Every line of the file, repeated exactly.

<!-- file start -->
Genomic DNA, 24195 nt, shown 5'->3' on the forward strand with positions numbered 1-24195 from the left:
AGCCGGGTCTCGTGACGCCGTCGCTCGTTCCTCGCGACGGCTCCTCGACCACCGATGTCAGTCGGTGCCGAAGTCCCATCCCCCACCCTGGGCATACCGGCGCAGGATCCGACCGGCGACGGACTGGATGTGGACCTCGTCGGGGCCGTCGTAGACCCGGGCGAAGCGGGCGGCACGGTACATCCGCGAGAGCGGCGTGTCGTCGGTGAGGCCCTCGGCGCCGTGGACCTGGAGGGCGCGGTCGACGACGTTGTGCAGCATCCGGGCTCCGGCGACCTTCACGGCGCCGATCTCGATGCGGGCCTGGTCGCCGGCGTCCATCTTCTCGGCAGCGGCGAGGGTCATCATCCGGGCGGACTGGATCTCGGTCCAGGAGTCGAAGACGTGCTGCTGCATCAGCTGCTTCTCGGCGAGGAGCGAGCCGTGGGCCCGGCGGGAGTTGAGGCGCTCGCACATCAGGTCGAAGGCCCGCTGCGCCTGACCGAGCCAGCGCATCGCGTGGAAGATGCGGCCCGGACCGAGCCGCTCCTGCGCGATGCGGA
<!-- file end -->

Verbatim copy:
Genomic DNA, 24195 nt, shown 5'->3' on the forward strand with positions numbered 1-24195 from the left:
AGCCGGGTCTCGTGACGCCGTCGCTCGTTCCTCGCGACGGCTCCTCGACCACCGATGTCAGTCGGTGCCGAAGTCCCATCCCCCACCCTGGGCATACCGGCGCAGGATCCGACCGGCGACGGACTGGATGTGGACCTCGTCGGGGCCGTCGTAGACCCGGGCGAAGCGGGCGGCACGGTACATCCGCGAGAGCGGCGTGTCGTCGGTGAGGCCCTCGGCGCCGTGGACCTGGAGGGCGCGGTCGACGACGTTGTGCAGCATCCGGGCTCCGGCGACCTTCACGGCGCCGATCTCGATGCGGGCCTGGTCGCCGGCGTCCATCTTCTCGGCAGCGGCGAGGGTCATCATCCGGGCGGACTGGATCTCGGTCCAGGAGTCGAAGACGTGCTGCTGCATCAGCTGCTTCTCGGCGAGGAGCGAGCCGTGGGCCCGGCGGGAGTTGAGGCGCTCGCACATCAGGTCGAAGGCCCGCTGCGCCTGACCGAGCCAGCGCATCGCGTGGAAGATGCGGCCCGGACCGAGCCGCTCCTGCGCGATGCGGA